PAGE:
It's the nature of diminished chords, using the usual formula of 1-3-5-7. Start with a root, make the next note up a minor third. The 5th is then diminished, and the 7th also.So, using your case, root=F, min3=Ab, dim5=Cb and dim7=Ebb. Not really 'stacked minor 3rds', but effectively the same.
So, yes, you're correct. That's the same sounding chord as B dim - B, D, F and Ab. Slightly different names, technically, due to different roots, but effectively the same sounding.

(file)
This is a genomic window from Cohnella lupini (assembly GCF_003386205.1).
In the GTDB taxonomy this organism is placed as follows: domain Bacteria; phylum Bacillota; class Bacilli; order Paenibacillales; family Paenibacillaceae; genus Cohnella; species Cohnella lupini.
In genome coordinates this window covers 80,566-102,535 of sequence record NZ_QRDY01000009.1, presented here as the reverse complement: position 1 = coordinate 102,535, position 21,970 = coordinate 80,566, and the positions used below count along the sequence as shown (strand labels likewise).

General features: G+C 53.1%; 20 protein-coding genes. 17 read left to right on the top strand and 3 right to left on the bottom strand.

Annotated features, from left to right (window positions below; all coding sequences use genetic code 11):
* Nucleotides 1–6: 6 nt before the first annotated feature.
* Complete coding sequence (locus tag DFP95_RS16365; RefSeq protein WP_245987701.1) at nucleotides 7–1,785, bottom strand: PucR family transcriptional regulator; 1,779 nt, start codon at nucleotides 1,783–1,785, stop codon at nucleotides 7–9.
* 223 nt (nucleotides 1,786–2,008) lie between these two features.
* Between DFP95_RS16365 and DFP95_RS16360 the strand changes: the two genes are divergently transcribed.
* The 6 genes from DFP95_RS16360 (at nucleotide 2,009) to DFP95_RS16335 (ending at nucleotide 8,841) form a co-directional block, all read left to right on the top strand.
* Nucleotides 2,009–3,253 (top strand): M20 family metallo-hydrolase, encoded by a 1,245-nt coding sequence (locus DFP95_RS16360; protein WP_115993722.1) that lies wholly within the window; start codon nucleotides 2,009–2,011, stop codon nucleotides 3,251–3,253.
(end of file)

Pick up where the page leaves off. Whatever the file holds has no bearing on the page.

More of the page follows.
As there are only 12 notes available in Western music, that means there are, in a way, three 'different' diminished 7ths, because, as you saw, by the time you move up chromatically through those three, the next will contain the same notes as the first, and so on. They usually get named from the lowest, or root note, but I've seen the same chord shown with two different names in the same piece, probably due to each needing, or being given, a different root note.